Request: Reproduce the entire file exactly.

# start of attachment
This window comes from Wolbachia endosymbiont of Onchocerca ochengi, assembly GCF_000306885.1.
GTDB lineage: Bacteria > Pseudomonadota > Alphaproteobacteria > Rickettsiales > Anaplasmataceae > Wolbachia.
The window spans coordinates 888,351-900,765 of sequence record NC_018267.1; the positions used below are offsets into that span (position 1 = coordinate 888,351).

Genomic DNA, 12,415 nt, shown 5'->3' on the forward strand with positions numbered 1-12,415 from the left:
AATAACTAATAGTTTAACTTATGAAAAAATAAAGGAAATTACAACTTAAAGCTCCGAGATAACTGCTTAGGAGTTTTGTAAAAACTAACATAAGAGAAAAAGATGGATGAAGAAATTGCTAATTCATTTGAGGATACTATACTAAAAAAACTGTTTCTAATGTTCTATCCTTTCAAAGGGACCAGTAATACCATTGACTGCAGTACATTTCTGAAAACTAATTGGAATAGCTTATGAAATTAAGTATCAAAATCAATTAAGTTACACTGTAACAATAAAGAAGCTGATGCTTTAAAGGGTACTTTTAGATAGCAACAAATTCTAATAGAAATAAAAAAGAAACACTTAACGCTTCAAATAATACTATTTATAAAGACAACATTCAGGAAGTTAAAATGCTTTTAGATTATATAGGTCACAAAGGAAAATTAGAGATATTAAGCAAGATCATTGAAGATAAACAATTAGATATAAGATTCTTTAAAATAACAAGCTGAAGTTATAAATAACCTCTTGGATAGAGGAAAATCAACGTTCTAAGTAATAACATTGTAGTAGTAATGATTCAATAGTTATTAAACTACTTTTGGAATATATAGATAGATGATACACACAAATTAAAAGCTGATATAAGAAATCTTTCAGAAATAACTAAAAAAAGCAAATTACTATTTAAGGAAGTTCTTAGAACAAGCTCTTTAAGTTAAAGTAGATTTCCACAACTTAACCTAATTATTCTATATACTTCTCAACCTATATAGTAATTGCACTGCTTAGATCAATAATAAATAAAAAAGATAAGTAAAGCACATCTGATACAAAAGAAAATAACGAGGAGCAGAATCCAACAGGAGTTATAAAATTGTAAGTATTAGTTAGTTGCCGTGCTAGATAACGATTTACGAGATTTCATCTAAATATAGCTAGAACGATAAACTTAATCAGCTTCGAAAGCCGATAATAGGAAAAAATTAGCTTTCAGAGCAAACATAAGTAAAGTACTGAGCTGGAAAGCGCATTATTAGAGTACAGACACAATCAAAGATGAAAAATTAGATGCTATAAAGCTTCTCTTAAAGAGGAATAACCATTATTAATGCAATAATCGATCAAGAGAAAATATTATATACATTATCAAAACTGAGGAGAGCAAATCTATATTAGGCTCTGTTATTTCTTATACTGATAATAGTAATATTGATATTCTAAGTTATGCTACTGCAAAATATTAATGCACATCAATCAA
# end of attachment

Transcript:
This window comes from Wolbachia endosymbiont of Onchocerca ochengi, assembly GCF_000306885.1.
GTDB lineage: Bacteria > Pseudomonadota > Alphaproteobacteria > Rickettsiales > Anaplasmataceae > Wolbachia.
The window spans coordinates 888,351-900,765 of sequence record NC_018267.1; the positions used below are offsets into that span (position 1 = coordinate 888,351).

Genomic DNA, 12,415 nt, shown 5'->3' on the forward strand with positions numbered 1-12,415 from the left:
AATAACTAATAGTTTAACTTATGAAAAAATAAAGGAAATTACAACTTAAAGCTCCGAGATAACTGCTTAGGAGTTTTGTAAAAACTAACATAAGAGAAAAAGATGGATGAAGAAATTGCTAATTCATTTGAGGATACTATACTAAAAAAACTGTTTCTAATGTTCTATCCTTTCAAAGGGACCAGTAATACCATTGACTGCAGTACATTTCTGAAAACTAATTGGAATAGCTTATGAAATTAAGTATCAAAATCAATTAAGTTACACTGTAACAATAAAGAAGCTGATGCTTTAAAGGGTACTTTTAGATAGCAACAAATTCTAATAGAAATAAAAAAGAAACACTTAACGCTTCAAATAATACTATTTATAAAGACAACATTCAGGAAGTTAAAATGCTTTTAGATTATATAGGTCACAAAGGAAAATTAGAGATATTAAGCAAGATCATTGAAGATAAACAATTAGATATAAGATTCTTTAAAATAACAAGCTGAAGTTATAAATAACCTCTTGGATAGAGGAAAATCAACGTTCTAAGTAATAACATTGTAGTAGTAATGATTCAATAGTTATTAAACTACTTTTGGAATATATAGATAGATGATACACACAAATTAAAAGCTGATATAAGAAATCTTTCAGAAATAACTAAAAAAAGCAAATTACTATTTAAGGAAGTTCTTAGAACAAGCTCTTTAAGTTAAAGTAGATTTCCACAACTTAACCTAATTATTCTATATACTTCTCAACCTATATAGTAATTGCACTGCTTAGATCAATAATAAATAAAAAAGATAAGTAAAGCACATCTGATACAAAAGAAAATAACGAGGAGCAGAATCCAACAGGAGTTATAAAATTGTAAGTATTAGTTAGTTGCCGTGCTAGATAACGATTTACGAGATTTCATCTAAATATAGCTAGAACGATAAACTTAATCAGCTTCGAAAGCCGATAATAGGAAAAAATTAGCTTTCAGAGCAAACATAAGTAAAGTACTGAGCTGGAAAGCGCATTATTAGAGTACAGACACAATCAAAGATGAAAAATTAGATGCTATAAAGCTTCTCTTAAAGAGGAATAACCATTATTAATGCAATAATCGATCAAGAGAAAATATTATATACATTATCAAAACTGAGGAGAGCAAATCTATATTAGGCTCTGTTATTTCTTATACTGATAATAGTAATATTGATATTCTAAGTTATGCTACTGCAAAATATTAATGCACATCAATCAA